S-Space College of Medicine/School of Medicine (의과대학/대학원) Surgery (외과학전공) Journal Papers (저널논문_외과학전공)
MSC-DC interactions: MSC inhibit maturation and migration of BM-derived DC
- Jung, Y-J; Ju, S-Y; Yoo, E-S; Cho, S J; Cho, K-A; Woo, S-Y; Seoh, J-Y; Park, J-W; Han, H-S; Ryu, K-H
- Issue Date
- Taylor & Francis
- Cytotherapy 2007;9:451-8
- BACKGROUND: Mesenchymal stromal cells (MSC) comprise one of the BM stromal cells that are known to support hematopoiesis. It has also been suggested recently that MSC display immunosuppressive capacities through inhibiting the differentiation of monocyte-derived DC. DC travel to the lymph nodes (LN) to present Ag to T cells, and CCL21 is the chemokine that plays an important role in DC migration into the T-cell area of LN. We addressed the effect of MSC on this chemotactic activity of DC, one of the typical characteristics upon maturation. METHODS: BM cells were isolated and then cultured for generation of myeloid DC in the presence of GM-CSF and/or lipopolysaccharide with or without MSC. MSC were identified by flow cytometry of the immunologic markers and by performing colony-forming unit fibroblast assay. Migration of DC was observed with a newly developed time-lapse video microscopic technique. RESULTS: MSC co-culture inhibited the initial differentiation of DC, as well as their maturation. The matured DC actively migrated directionally in response to CCL21, a powerful DC-attracting chemokine, whereas the MSC co-cultured DC did not. DISCUSSION: Collectively, the findings of these experiments raise the possibility that MSC suppress the migratory function of DC and so they may serve immunoregulatory activities through the modulation of the Ag-presenting function of DC.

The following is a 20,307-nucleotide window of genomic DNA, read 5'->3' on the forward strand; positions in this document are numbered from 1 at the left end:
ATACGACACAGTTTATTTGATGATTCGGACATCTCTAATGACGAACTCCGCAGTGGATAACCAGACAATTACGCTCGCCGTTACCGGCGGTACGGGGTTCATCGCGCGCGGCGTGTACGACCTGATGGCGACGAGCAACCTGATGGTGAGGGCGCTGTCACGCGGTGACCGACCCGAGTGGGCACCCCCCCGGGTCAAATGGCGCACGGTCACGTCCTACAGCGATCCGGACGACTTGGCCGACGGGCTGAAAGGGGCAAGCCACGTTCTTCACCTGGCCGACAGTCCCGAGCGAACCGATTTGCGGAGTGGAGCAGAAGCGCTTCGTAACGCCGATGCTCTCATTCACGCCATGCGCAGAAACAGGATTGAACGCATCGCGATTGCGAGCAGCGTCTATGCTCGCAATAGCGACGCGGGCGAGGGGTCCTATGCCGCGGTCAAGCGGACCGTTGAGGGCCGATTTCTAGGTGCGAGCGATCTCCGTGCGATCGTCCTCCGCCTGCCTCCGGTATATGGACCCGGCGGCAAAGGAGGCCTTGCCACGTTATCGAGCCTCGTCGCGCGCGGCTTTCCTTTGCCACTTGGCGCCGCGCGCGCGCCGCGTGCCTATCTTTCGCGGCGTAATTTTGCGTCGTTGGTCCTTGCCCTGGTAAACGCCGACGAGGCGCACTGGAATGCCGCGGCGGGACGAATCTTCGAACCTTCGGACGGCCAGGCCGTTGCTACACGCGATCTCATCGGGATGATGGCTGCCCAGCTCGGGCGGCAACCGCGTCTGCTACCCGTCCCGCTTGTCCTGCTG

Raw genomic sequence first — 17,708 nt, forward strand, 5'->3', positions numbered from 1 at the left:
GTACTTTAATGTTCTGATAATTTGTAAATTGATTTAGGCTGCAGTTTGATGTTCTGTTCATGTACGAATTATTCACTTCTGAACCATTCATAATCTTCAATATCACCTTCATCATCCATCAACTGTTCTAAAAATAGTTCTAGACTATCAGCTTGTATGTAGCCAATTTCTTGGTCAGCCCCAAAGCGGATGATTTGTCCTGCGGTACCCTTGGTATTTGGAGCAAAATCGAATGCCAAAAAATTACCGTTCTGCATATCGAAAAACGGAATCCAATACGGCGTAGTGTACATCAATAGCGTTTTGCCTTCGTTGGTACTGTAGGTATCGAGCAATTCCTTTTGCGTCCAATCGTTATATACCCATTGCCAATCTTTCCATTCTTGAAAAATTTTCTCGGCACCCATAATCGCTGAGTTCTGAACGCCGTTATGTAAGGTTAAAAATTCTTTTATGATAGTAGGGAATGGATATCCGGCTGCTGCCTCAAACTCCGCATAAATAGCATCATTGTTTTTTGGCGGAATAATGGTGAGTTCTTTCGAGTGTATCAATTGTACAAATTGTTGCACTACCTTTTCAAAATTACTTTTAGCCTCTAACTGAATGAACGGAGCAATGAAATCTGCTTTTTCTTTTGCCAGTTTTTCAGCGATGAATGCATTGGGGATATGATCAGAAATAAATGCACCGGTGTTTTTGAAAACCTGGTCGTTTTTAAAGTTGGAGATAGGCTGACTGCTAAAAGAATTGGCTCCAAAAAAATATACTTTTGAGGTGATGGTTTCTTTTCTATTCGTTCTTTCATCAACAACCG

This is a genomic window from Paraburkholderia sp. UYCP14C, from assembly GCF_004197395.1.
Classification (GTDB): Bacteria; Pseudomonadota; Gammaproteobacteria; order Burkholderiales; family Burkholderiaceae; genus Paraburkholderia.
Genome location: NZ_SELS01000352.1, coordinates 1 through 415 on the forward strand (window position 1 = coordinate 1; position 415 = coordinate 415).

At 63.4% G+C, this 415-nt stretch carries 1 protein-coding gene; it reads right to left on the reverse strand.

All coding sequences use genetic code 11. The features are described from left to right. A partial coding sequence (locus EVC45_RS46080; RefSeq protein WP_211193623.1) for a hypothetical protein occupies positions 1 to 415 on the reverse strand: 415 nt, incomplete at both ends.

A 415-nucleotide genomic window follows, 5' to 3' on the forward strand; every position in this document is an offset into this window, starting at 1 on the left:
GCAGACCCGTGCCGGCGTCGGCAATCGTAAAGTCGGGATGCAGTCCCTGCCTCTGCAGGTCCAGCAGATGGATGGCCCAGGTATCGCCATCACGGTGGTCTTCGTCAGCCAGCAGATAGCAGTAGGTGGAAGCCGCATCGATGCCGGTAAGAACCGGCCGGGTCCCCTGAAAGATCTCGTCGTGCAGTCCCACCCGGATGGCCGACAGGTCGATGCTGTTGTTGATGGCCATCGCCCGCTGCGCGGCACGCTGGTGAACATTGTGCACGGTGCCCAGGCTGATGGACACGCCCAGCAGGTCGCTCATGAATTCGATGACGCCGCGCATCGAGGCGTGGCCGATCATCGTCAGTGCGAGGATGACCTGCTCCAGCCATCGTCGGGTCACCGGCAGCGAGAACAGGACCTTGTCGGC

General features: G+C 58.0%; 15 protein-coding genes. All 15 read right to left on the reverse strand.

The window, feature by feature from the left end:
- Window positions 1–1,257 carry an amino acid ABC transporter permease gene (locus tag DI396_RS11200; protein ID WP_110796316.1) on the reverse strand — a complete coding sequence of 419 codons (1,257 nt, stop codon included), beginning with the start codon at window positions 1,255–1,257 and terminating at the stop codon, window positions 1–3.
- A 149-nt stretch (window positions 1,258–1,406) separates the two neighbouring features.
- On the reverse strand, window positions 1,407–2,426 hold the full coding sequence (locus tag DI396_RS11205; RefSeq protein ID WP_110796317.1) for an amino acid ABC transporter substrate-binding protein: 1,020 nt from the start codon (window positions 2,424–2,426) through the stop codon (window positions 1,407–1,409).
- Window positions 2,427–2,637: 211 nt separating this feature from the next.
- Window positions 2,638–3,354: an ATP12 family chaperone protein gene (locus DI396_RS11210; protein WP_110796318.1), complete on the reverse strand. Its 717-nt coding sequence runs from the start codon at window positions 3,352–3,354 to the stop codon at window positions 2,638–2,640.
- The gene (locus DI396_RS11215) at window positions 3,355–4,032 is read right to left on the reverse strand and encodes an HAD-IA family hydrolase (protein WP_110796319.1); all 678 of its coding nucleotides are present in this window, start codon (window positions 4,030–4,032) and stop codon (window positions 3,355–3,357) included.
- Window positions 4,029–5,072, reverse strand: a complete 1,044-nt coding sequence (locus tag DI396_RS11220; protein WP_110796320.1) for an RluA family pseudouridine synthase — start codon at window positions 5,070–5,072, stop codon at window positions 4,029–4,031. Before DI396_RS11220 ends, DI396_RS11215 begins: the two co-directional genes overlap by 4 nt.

- 1465-3249 (Print)
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